Evan Carroll from The Digital Beyond and Virginia Ingram of Virginia Ingram and Associates hinted at this question in the open-conversation SXSWi topic Fringe Design: Tackling Disability and Death. They brought together the realities of death and disability, acknowledging that we will all need help at some point in our lives, either in our physical environment or via technology, and we all face the inevitability of death. So how does one design for the inevitable?
Carroll and Ingram outlined three tenets of “Fringe Design.”
- Focus on the people, not the disability.
- Focus on togetherness, not the individuals.
- Focus on the continuum, not the moment.
While at first blush these principles appear to fall inherently within mainstream design, I would argue otherwise. Typically, mainstream marketing is about the product, targeted to a specific individual at a particular time. And while we need to sell something, I fear that most digital becomes little more than noise because it ignores our most human and basic instinct to build relationships.
So, what if we design for the masses using the Fringe Design fundamentals instead of focusing so vehemently on the largest use-case? What would happen if we looked at each brief or client ask through a relationship lens — understanding the product’s relationship with ourselves, other people and time? Could this shift help bring about radical innovation, the kind Malcolm Gladwell was alluding to in How David Beats Goliath?
Carroll and Ingram shared some examples that highlight the benefits of Fringe Design and its potential impact on the masses:
- Hogewey, a small town at the edge of Amsterdam, is a fully functional village for people with dementia, offering specially designed housing, grocery stores, parks and shops. Staff members dress as civilians, so people with dementia can do as they normally would in an environment that tries to accommodate their needs and allows them to enjoy more freedom. This is an entirely new model of care and could become the norm in the future for not only people with dementia but the elderly.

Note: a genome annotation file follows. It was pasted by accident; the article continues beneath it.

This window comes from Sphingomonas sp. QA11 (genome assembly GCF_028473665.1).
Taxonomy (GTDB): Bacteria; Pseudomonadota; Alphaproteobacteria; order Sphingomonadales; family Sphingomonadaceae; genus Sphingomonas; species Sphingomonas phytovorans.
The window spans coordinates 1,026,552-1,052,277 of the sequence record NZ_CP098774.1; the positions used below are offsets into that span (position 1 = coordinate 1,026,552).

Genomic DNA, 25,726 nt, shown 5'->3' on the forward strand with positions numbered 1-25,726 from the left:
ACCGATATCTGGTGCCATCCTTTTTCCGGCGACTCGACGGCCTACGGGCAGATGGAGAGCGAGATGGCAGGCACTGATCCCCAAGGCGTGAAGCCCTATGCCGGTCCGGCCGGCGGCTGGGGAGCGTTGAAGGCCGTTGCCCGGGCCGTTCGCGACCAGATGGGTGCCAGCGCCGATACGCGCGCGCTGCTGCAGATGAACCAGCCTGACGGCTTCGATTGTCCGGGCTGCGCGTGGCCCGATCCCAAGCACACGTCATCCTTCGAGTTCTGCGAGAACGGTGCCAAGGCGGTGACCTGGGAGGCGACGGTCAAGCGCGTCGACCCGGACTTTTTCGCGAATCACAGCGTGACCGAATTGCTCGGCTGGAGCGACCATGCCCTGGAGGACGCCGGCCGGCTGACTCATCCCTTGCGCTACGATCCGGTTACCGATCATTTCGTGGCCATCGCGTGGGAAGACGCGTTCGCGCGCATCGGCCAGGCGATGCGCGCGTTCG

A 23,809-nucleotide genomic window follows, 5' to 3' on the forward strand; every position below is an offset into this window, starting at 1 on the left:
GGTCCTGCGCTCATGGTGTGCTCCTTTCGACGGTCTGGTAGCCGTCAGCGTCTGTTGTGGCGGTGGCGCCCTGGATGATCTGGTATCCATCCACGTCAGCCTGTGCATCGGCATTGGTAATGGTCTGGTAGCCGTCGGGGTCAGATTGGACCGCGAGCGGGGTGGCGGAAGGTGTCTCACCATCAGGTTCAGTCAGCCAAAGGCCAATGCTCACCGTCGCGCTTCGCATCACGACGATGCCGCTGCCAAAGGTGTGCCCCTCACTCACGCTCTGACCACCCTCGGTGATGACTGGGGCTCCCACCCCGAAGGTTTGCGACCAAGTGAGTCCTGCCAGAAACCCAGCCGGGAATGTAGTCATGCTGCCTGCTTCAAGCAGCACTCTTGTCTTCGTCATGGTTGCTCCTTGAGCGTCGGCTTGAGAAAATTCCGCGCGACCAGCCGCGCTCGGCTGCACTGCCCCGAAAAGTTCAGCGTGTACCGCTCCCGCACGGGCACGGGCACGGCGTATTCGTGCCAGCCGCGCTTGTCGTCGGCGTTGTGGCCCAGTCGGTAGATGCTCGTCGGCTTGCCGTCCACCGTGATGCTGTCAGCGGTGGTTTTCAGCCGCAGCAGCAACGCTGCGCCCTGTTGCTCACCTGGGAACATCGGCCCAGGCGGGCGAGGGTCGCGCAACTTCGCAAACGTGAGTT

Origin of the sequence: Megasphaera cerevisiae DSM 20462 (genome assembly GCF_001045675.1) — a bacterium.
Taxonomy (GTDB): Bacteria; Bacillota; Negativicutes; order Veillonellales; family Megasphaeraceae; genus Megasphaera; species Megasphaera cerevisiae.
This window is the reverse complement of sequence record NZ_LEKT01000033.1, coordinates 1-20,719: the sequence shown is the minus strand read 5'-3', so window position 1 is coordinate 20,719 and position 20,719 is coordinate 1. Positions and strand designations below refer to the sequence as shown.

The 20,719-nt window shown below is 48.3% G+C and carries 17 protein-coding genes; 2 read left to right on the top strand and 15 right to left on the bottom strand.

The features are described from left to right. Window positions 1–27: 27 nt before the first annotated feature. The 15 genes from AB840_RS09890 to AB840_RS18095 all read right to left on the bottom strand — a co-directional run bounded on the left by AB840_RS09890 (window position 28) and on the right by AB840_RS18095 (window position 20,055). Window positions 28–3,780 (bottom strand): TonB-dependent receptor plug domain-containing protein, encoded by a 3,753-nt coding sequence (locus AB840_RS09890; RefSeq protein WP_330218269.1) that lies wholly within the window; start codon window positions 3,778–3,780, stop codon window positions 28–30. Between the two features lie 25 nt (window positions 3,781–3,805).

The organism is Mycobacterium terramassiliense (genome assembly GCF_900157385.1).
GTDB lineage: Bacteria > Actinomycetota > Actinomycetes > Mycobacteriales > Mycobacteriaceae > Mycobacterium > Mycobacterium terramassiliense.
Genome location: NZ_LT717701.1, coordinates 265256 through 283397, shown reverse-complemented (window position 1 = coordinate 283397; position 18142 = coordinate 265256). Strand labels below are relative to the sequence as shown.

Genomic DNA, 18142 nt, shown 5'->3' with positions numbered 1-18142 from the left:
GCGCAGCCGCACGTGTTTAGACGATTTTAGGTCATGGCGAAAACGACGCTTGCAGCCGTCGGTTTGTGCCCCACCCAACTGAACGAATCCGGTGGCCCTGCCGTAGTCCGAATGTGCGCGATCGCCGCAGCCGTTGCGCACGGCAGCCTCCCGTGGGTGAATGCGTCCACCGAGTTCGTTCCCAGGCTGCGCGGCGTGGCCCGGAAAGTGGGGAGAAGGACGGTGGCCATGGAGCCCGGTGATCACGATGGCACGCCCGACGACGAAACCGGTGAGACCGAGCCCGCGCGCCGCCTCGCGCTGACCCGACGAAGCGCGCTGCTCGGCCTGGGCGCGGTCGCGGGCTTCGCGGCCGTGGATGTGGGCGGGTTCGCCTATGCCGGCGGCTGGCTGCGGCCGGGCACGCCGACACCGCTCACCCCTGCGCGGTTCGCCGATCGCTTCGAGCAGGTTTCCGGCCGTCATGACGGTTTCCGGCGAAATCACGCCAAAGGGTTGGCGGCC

- Straphanger clothing is targeted to transit riders to help stop the spread of germs, but offers large implications for the masses.
- Recollect.com is a digital warehouse that brings together all of your social network data. It allows for algorithms to help streamline all of it into key moments and highlights. Initially designed to be passed off after death, this could be leveraged for people with dementia to help trigger memories around moments, people, music, passions. But, it could also be applied as a lens over your friends social accounts, which typically focus on the now, but never highlight the whole in a curated fashion.
While these are only a fraction of concepts designed towards the fringe that could benefit others the conversation moved on to a simple question:
How can we make SXSW better for people who are deaf? And make it scale? I mentioned Live-Notes, even though I have never been a big fan, but it could be used to bring together topics of conversation, forming larger concepts so that people who are hearing impaired don’t necessarily need to read everything via closed-captioning. The group then combined the live-notes with social aggregators from various networks, so people could quickly scan quips and quotes, as they relate to time across the visual live notes. Lastly looking at a better use case for Google Glass, by taking voice-recognition software and layering it over wearable tech so hearing-impaired people can focus on the talk, live-notes, tweets, etc., without having to glance away to look at a closed-captioning screen or a sign-language interpreter. What’s interesting is that the potential solutions focused on a fringe group, but the value-add of this concept could enhance SXSW for everyone.
The topic of Google Glass, and its Glasshole, had me thinking. Should they have focused on the fringe as their initial target? We are all trying to add more meaning into our lives with wearable tech, and while it’s clear there is potential, we still struggle to find the value. If Google had focused the initial product toward a fringe group, particularly those with hearing or visual impairments, could it have found a broader use outside of that group in the future? Doing so might have given the device, and the apps that come with it, more meaning.
So, if we focus on people, togetherness and time, can we give more value to the types of concepts we produce? Can we develop an idea for fringe groups and create better solutions for everyone? By looking at fringe needs instead of mainstream needs, we may find that the effectiveness, versatility and scalability of what we create is more impactful, more inclusive and more innovative. Walking away from the Fringe Design session, one might say that designing around fringe needs and use-cases creates more impact and is more beneficial for all.